Down-delta hydraulic geometry and its application to the rock record

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Authors

Octria Adi Prasojo, Trevor B Hoey, Richard David Williams, Amanda Owen

Abstract

Paleodischarge estimation is largely undertaken within fluvial settings, and there are limited paleodischarge estimates specifically from delta deposits, despite their significance globally. Making water paleodischarge estimates for deltas using catchment-based approaches developed using data from fluvial settings requires estimation of parameters from the rock record (e.g. paleotemperature, paleoslope, paleorelief) that may be difficult to determine, and may lead to under- or over-estimation of paleodischarge values due to differences in process-form relationships between alluvial rivers and deltas. When a sediment-conveying fluvial channel starts to debouch into a standing body of water, delta lobes develop through repeating mouth bar deposition due to flow deceleration, forming a deltaic morphology with distributary channel networks that differ morphologically from those developed in unidirectional flowing alluvial rivers. This study provides empirical relationships determined across five climate regions, using 3823 measurements of distributary channel width from 66 river deltas alongside their bankfull discharge, by applying the concept of hydraulic geometry. Empirical relationships are developed from the global delta dataset between bankfull discharge and catchment area (Qb-A) and also bankfull discharge and distributary channel width (Qb-w). These empirical relationships produce very strong statistical correlations, especially between Qb and w, across different climate regions (Qb = 0.34w1.48, R2 = 0.77). However, both Qb-A and Qb-w relationships have outliers that may be explained by particular hydrological or geomorphic conditions. These new empirical relationships derived from modern systems are applied to Cretaceous outcrops (Ferron Sandstone, Dunvegan and McMurray formations). The comparatively simple scaling relationships derived here produced paleodischarge estimates within the same order of magnitude as the paleodischarge values derived from existing, more complex approaches. Our study contributes to source-to-sink investigations by enabling paleodischarge estimates that intrinsically account for climate impacts on channel geometry at the time of deposition, using measurements of channel width or catchment area of a deltaic outcrop.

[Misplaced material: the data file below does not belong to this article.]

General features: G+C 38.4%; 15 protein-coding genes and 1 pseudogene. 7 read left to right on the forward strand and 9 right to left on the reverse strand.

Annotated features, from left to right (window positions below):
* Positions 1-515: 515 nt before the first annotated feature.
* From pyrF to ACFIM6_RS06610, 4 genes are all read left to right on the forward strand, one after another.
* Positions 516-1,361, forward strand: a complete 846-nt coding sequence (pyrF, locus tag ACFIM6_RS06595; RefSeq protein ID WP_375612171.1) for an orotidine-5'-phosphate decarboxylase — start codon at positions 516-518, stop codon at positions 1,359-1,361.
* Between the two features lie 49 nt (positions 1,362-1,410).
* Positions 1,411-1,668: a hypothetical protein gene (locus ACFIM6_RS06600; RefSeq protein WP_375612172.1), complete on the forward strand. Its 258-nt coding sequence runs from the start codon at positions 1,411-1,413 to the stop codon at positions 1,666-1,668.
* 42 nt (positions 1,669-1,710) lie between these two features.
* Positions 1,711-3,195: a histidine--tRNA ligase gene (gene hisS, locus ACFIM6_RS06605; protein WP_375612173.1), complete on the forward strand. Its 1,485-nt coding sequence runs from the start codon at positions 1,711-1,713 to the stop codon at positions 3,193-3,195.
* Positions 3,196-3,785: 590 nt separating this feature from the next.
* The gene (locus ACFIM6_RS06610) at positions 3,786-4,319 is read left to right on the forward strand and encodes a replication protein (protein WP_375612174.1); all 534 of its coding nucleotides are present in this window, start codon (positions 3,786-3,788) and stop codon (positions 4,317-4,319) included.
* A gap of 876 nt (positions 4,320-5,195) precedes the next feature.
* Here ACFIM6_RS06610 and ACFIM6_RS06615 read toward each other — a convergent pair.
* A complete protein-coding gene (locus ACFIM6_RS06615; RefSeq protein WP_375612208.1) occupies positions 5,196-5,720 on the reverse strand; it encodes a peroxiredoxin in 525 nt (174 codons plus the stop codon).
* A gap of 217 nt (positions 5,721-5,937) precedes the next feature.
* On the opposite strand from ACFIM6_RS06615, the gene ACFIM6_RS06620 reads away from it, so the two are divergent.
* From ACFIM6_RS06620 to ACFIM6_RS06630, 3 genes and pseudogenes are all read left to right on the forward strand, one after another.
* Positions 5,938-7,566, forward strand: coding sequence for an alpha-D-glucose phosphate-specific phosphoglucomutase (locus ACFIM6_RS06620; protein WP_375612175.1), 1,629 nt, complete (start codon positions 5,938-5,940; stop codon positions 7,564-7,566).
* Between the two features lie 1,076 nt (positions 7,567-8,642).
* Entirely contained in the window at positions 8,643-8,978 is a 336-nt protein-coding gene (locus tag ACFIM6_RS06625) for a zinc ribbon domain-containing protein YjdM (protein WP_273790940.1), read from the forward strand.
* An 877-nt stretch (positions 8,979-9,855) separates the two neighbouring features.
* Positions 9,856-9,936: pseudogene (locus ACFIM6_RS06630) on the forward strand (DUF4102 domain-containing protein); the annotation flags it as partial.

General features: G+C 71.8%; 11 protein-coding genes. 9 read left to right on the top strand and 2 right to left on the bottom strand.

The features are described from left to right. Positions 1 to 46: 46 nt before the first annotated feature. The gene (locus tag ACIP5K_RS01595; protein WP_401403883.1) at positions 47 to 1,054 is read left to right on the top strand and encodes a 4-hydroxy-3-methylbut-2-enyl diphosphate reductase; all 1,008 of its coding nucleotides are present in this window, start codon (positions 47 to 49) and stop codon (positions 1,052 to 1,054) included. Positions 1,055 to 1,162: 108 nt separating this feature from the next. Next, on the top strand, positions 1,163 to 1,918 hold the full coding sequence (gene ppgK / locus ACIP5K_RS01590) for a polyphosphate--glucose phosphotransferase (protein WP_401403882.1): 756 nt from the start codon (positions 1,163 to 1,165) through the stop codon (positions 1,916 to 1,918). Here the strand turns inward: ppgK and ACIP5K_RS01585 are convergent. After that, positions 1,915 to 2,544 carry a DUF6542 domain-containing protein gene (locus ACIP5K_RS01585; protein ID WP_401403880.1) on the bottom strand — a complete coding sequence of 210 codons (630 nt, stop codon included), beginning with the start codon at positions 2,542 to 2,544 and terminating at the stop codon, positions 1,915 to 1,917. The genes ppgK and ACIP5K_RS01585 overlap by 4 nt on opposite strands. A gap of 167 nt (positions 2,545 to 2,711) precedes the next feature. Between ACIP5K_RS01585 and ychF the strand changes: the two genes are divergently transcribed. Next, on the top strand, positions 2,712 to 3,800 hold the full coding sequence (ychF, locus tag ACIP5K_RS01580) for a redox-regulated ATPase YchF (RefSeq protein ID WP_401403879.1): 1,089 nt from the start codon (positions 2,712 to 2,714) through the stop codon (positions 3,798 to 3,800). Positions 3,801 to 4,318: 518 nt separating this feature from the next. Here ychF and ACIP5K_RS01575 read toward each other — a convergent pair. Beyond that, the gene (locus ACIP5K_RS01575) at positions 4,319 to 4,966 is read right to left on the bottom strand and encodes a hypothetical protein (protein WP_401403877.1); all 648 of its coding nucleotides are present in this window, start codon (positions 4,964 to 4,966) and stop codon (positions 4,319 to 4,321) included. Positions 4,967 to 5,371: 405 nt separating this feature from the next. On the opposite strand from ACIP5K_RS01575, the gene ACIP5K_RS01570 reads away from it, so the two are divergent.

DOI

https://doi.org/10.31223/X5B65G

Subjects

Earth Sciences, Geology, Geomorphology, Physical Sciences and Mathematics, Sedimentology, Stratigraphy

Keywords

Hydraulic Geometry, River Delta, ferron sandstone, dunvegan, paleodischarge, paleohydrology, source-to-sink

Dates

Published: 2022-08-31 15:14

License

CC BY Attribution 4.0 International

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